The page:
I will then start looking for panels to go with it, so any advice or information on what is available or suitable would be gladly received. Of course a major restriction with this is budget, at least the lack of one, and also knowledge or rather the lack thereof.
So I guess my next stop is to wait for the package to arrive, make sure it isnt broken and then look at it for a while I have no way at the moment to test if it works or not.
The next step will be to try and find a panel or two to plug into it. I have been looking on Ebay a bit and the number of panels on there is confusing to say the least. All sorts of brands, types ratings etc, I think I'm going to have to try and learn a bit about all this stuff.
Then I guess I will have to figure out how to get the panels onto the roof, not looking forward to that I must say.
I'm going to have to get my head around all of this stuff. I had a quick look for that vendor but couldn't find him. I also had a look at a bunch of panels, lots that are 12v but couldn't see any with 18v ocv. I don't suppose you could point me in the direction of some simple online resources that could start me on the right path with this stuff.
any 12v panel will be ok and will have an open circuit voltage of 18ish volts. i was just mentioning the 18v to give you an idea that the 24v panels would do more than 28v, which is the max volts for your inverter.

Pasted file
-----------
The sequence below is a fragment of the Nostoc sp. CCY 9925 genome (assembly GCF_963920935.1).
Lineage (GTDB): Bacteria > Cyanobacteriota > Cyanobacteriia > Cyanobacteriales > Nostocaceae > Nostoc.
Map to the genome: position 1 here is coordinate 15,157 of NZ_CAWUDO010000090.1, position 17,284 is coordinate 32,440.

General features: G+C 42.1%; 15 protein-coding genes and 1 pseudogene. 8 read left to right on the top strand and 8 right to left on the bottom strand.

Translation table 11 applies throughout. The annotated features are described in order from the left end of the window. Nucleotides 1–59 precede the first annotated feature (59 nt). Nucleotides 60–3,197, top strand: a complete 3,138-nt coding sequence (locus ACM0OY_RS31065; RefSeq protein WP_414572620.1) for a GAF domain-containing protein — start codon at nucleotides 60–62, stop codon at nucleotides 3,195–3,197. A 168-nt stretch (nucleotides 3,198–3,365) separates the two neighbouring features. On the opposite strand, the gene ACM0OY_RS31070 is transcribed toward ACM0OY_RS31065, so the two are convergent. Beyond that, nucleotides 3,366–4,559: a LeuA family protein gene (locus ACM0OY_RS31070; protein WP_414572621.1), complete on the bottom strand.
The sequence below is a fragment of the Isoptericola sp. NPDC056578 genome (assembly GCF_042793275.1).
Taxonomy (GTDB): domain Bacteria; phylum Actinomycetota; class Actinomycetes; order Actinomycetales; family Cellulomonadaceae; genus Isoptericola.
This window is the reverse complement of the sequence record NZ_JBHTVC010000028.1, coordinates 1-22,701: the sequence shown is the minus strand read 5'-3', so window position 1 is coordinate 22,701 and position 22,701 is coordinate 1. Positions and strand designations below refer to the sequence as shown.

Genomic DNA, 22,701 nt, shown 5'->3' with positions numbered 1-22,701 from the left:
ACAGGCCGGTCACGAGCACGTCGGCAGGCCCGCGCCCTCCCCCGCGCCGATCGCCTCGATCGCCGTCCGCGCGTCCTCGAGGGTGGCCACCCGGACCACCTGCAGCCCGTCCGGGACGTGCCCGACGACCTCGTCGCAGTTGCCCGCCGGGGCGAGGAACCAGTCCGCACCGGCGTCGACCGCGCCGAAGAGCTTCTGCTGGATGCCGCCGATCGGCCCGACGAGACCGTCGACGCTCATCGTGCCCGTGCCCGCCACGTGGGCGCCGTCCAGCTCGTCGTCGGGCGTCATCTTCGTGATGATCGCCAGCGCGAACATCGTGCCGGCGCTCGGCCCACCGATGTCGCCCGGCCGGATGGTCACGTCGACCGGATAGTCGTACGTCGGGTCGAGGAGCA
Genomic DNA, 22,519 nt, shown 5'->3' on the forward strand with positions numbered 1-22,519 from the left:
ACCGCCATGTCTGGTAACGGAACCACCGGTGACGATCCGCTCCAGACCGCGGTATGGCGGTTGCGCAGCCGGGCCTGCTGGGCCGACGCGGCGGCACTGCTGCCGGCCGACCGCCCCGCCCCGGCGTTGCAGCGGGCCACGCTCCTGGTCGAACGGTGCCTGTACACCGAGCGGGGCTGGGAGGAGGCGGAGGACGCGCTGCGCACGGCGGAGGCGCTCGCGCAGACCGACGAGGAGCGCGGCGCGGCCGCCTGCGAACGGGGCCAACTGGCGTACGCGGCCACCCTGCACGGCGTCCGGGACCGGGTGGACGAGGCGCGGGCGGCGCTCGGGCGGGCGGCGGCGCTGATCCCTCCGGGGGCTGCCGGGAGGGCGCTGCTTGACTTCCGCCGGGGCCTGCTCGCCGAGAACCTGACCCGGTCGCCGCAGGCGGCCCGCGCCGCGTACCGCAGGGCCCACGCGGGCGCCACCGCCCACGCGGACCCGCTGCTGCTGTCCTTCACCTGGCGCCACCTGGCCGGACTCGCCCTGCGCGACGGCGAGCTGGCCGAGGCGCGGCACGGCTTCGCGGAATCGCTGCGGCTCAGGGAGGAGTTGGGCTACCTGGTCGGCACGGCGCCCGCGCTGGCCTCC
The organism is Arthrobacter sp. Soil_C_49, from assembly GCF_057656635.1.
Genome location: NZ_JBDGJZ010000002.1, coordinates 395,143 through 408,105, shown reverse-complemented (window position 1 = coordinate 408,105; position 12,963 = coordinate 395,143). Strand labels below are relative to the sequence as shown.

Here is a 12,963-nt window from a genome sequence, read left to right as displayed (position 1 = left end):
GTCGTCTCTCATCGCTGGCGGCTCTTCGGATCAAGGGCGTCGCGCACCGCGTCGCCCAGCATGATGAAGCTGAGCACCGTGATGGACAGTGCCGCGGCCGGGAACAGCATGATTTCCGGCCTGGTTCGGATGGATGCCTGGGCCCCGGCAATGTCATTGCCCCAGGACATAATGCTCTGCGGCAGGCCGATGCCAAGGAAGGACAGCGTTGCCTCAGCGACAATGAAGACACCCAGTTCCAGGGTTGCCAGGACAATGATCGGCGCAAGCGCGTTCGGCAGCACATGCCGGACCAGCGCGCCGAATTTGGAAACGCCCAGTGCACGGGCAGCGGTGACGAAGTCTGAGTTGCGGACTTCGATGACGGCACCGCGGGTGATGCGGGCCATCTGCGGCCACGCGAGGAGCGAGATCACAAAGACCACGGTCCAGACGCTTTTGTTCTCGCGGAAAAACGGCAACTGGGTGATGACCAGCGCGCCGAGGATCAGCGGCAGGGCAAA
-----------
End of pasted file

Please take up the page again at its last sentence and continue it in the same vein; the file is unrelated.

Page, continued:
when you get the inverter, if you hook up two car batteries in series, i.e., in place of a panel, this will create a 25-26v source and should enable you to test the inverter (i think).
caveman will be able to confirm the viability of this proposal!
If you want to get money for what you feed into the grid in the form of the feed in tariff (I think thats what its called) then all of your kit has to be approved and it has to be commissioned by an authoised person.
If you only want to reduce the money you spend on electric/reduce non-renewable fuel consumption then I don't think it matters, although I do believe it has to have a trip in case the grid goes down, basically so you don't electrocute any poor workman thats working on the line.
Since we work from home and use a lot of electricity all day long it should work well for us, anything we don't use will go into the grid and we won't get any credit for it, but thats cool too.
My intention is to have two systems going (eventually) the first will operate through the inverter and the second will charge batteries so that I can run a low voltage lighting system around the house.
if you have a 'spinning disk' type electric meter, then you will effectively get credit for any excess you generate on a good day over and above what you use. just make sure you don't have a net excess over an entire billing period or there'll be questions asked. if it's not a spinny disk meter, it's unlikely the meter will wind backwards when exporting power.
No such luck, I use one of those pre-paid meters, all electronic so no spinning disk. We do go through electricity at an awful rate as we work from home and we are pretty much always here and doing something.
If I only reduced the electric I'd be happy, and if we did have any excess that went into the grid, I wouldn't mind, I actually kinda like the idea of being a power station
I'm thinking of this as a sort of experiment for the future when (if) we move house and aim to go 'off grid' as much as we can.